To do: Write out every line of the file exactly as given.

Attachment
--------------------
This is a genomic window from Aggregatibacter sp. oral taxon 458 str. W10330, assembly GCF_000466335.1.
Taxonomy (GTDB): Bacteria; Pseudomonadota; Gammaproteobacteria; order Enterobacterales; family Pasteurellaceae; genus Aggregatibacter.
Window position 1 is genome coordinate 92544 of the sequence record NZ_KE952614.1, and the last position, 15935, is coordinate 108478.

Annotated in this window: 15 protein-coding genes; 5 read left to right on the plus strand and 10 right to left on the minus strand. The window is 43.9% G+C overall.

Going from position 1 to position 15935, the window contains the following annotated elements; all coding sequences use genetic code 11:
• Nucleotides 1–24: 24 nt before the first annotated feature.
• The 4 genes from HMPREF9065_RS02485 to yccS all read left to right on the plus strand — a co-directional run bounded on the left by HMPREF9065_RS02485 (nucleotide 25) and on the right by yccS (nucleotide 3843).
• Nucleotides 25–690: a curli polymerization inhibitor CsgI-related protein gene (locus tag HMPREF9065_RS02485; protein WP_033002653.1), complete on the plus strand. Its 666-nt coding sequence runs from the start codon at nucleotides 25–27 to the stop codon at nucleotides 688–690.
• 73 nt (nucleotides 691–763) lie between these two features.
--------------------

This is a genomic window from Aggregatibacter sp. oral taxon 458 str. W10330, assembly GCF_000466335.1.
Taxonomy (GTDB): Bacteria; Pseudomonadota; Gammaproteobacteria; order Enterobacterales; family Pasteurellaceae; genus Aggregatibacter.
Window position 1 is genome coordinate 92544 of the sequence record NZ_KE952614.1, and the last position, 15935, is coordinate 108478.

Annotated in this window: 15 protein-coding genes; 5 read left to right on the plus strand and 10 right to left on the minus strand. The window is 43.9% G+C overall.

Going from position 1 to position 15935, the window contains the following annotated elements; all coding sequences use genetic code 11:
• Nucleotides 1–24: 24 nt before the first annotated feature.
• The 4 genes from HMPREF9065_RS02485 to yccS all read left to right on the plus strand — a co-directional run bounded on the left by HMPREF9065_RS02485 (nucleotide 25) and on the right by yccS (nucleotide 3843).
• Nucleotides 25–690: a curli polymerization inhibitor CsgI-related protein gene (locus tag HMPREF9065_RS02485; protein WP_033002653.1), complete on the plus strand. Its 666-nt coding sequence runs from the start codon at nucleotides 25–27 to the stop codon at nucleotides 688–690.
• 73 nt (nucleotides 691–763) lie between these two features.